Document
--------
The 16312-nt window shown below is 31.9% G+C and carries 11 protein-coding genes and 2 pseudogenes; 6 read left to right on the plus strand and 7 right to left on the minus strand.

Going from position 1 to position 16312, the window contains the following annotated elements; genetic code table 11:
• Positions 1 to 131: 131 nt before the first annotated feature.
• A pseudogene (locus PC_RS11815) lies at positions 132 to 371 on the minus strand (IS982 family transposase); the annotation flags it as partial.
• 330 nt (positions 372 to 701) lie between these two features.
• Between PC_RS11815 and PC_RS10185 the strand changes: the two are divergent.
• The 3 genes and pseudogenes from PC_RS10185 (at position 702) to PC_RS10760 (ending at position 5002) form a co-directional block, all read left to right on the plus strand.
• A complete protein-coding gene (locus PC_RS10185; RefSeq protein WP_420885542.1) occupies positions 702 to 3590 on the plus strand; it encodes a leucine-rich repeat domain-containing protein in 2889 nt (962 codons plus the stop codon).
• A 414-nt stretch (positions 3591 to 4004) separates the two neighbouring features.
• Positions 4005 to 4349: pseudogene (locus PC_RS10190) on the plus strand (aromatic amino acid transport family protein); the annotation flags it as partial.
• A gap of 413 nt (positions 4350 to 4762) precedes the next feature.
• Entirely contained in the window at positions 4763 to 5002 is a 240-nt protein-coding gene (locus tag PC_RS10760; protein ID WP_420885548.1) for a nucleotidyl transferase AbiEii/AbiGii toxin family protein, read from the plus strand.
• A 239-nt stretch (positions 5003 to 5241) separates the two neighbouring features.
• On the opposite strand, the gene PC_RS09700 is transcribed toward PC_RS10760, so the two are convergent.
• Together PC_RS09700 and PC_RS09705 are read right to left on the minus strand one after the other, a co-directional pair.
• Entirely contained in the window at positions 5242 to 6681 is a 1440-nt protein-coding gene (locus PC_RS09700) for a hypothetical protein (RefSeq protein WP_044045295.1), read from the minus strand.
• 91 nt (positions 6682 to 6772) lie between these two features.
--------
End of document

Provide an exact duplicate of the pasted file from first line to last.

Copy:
The 16312-nt window shown below is 31.9% G+C and carries 11 protein-coding genes and 2 pseudogenes; 6 read left to right on the plus strand and 7 right to left on the minus strand.

Going from position 1 to position 16312, the window contains the following annotated elements; genetic code table 11:
• Positions 1 to 131: 131 nt before the first annotated feature.
• A pseudogene (locus PC_RS11815) lies at positions 132 to 371 on the minus strand (IS982 family transposase); the annotation flags it as partial.
• 330 nt (positions 372 to 701) lie between these two features.
• Between PC_RS11815 and PC_RS10185 the strand changes: the two are divergent.
• The 3 genes and pseudogenes from PC_RS10185 (at position 702) to PC_RS10760 (ending at position 5002) form a co-directional block, all read left to right on the plus strand.
• A complete protein-coding gene (locus PC_RS10185; RefSeq protein WP_420885542.1) occupies positions 702 to 3590 on the plus strand; it encodes a leucine-rich repeat domain-containing protein in 2889 nt (962 codons plus the stop codon).
• A 414-nt stretch (positions 3591 to 4004) separates the two neighbouring features.
• Positions 4005 to 4349: pseudogene (locus PC_RS10190) on the plus strand (aromatic amino acid transport family protein); the annotation flags it as partial.
• A gap of 413 nt (positions 4350 to 4762) precedes the next feature.
• Entirely contained in the window at positions 4763 to 5002 is a 240-nt protein-coding gene (locus tag PC_RS10760; protein ID WP_420885548.1) for a nucleotidyl transferase AbiEii/AbiGii toxin family protein, read from the plus strand.
• A 239-nt stretch (positions 5003 to 5241) separates the two neighbouring features.
• On the opposite strand, the gene PC_RS09700 is transcribed toward PC_RS10760, so the two are convergent.
• Together PC_RS09700 and PC_RS09705 are read right to left on the minus strand one after the other, a co-directional pair.
• Entirely contained in the window at positions 5242 to 6681 is a 1440-nt protein-coding gene (locus PC_RS09700) for a hypothetical protein (RefSeq protein WP_044045295.1), read from the minus strand.
• 91 nt (positions 6682 to 6772) lie between these two features.